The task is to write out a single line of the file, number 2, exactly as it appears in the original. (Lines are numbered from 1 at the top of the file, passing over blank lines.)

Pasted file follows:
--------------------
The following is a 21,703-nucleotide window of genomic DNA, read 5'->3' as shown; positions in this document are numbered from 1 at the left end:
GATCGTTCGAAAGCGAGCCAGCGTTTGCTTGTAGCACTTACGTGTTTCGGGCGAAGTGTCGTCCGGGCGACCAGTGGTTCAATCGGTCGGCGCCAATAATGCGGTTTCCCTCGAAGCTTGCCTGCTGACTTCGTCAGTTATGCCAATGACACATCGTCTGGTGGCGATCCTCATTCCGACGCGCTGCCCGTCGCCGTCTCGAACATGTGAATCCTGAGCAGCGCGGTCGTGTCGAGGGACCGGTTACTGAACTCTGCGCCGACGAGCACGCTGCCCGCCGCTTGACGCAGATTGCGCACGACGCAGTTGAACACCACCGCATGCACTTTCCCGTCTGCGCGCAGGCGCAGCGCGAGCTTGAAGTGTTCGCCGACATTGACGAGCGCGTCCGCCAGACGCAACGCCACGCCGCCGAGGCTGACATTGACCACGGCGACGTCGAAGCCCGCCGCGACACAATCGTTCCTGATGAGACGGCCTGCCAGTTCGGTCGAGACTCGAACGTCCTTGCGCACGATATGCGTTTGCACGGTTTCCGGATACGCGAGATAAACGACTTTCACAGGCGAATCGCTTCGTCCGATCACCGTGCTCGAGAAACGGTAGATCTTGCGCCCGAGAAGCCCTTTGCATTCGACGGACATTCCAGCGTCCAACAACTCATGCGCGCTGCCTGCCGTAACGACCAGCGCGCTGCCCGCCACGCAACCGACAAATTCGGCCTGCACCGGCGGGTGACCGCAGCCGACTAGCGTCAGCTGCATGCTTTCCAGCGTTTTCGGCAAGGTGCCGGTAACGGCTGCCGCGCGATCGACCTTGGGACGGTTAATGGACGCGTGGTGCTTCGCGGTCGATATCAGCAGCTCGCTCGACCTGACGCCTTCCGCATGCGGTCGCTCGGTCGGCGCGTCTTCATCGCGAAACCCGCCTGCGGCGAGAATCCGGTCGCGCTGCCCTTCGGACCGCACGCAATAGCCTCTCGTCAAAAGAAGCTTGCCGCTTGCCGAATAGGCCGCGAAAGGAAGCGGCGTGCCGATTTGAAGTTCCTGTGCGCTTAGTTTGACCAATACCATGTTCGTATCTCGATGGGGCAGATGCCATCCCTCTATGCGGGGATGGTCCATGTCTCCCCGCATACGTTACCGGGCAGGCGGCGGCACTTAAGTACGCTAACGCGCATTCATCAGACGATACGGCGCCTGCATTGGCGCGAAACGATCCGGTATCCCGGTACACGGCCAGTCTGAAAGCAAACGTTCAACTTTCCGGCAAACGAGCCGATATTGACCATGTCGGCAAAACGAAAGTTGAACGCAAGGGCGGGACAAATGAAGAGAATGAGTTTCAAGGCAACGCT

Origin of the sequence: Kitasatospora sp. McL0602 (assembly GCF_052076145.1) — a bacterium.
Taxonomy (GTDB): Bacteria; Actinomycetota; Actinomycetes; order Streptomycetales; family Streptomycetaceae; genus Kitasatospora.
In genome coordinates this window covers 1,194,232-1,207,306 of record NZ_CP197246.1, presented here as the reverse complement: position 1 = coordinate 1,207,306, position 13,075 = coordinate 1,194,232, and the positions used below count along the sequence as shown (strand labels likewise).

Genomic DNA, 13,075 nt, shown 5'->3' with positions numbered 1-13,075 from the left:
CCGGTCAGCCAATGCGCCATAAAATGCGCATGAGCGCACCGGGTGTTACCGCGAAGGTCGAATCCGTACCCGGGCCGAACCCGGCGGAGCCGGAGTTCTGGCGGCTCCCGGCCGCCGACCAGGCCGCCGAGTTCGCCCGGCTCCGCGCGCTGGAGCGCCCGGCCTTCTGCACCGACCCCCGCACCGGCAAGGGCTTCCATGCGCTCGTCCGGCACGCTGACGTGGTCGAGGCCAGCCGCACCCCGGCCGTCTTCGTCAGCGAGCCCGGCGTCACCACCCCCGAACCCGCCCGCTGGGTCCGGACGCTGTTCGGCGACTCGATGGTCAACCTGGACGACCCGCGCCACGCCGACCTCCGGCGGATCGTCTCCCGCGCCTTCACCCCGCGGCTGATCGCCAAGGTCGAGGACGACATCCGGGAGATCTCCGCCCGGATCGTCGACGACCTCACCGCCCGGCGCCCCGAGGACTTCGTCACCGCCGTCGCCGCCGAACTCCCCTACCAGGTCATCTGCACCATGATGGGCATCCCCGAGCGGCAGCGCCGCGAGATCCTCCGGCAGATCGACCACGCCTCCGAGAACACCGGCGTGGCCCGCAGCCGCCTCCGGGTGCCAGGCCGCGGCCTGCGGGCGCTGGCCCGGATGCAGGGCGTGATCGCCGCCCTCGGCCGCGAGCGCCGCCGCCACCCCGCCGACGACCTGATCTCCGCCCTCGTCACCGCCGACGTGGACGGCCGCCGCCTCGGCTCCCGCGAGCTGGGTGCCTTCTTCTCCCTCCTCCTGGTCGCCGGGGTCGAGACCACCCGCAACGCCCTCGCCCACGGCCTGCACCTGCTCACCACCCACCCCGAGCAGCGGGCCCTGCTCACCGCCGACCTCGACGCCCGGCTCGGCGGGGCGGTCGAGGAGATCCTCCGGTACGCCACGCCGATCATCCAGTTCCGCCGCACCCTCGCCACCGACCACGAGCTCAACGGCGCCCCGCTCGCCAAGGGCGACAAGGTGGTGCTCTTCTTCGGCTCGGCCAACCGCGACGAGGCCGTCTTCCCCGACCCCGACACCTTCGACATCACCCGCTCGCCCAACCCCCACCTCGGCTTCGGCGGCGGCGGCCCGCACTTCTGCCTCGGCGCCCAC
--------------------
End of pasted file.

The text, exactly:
GATCGTTCGAAAGCGAGCCAGCGTTTGCTTGTAGCACTTACGTGTTTCGGGCGAAGTGTCGTCCGGGCGACCAGTGGTTCAATCGGTCGGCGCCAATAATGCGGTTTCCCTCGAAGCTTGCCTGCTGACTTCGTCAGTTATGCCAATGACACATCGTCTGGTGGCGATCCTCATTCCGACGCGCTGCCCGTCGCCGTCTCGAACATGTGAATCCTGAGCAGCGCGGTCGTGTCGAGGGACCGGTTACTGAACTCTGCGCCGACGAGCACGCTGCCCGCCGCTTGACGCAGATTGCGCACGACGCAGTTGAACACCACCGCATGCACTTTCCCGTCTGCGCGCAGGCGCAGCGCGAGCTTGAAGTGTTCGCCGACATTGACGAGCGCGTCCGCCAGACGCAACGCCACGCCGCCGAGGCTGACATTGACCACGGCGACGTCGAAGCCCGCCGCGACACAATCGTTCCTGATGAGACGGCCTGCCAGTTCGGTCGAGACTCGAACGTCCTTGCGCACGATATGCGTTTGCACGGTTTCCGGATACGCGAGATAAACGACTTTCACAGGCGAATCGCTTCGTCCGATCACCGTGCTCGAGAAACGGTAGATCTTGCGCCCGAGAAGCCCTTTGCATTCGACGGACATTCCAGCGTCCAACAACTCATGCGCGCTGCCTGCCGTAACGACCAGCGCGCTGCCCGCCACGCAACCGACAAATTCGGCCTGCACCGGCGGGTGACCGCAGCCGACTAGCGTCAGCTGCATGCTTTCCAGCGTTTTCGGCAAGGTGCCGGTAACGGCTGCCGCGCGATCGACCTTGGGACGGTTAATGGACGCGTGGTGCTTCGCGGTCGATATCAGCAGCTCGCTCGACCTGACGCCTTCCGCATGCGGTCGCTCGGTCGGCGCGTCTTCATCGCGAAACCCGCCTGCGGCGAGAATCCGGTCGCGCTGCCCTTCGGACCGCACGCAATAGCCTCTCGTCAAAAGAAGCTTGCCGCTTGCCGAATAGGCCGCGAAAGGAAGCGGCGTGCCGATTTGAAGTTCCTGTGCGCTTAGTTTGACCAATACCATGTTCGTATCTCGATGGGGCAGATGCCATCCCTCTATGCGGGGATGGTCCATGTCTCCCCGCATACGTTACCGGGCAGGCGGCGGCACTTAAGTACGCTAACGCGCATTCATCAGACGATACGGCGCCTGCATTGGCGCGAAACGATCCGGTATCCCGGTACACGGCCAGTCTGAAAGCAAACGTTCAACTTTCCGGCAAACGAGCCGATATTGACCATGTCGGCAAAACGAAAGTTGAACGCAAGGGCGGGACAAATGAAGAGAATGAGTTTCAAGGCAACGCT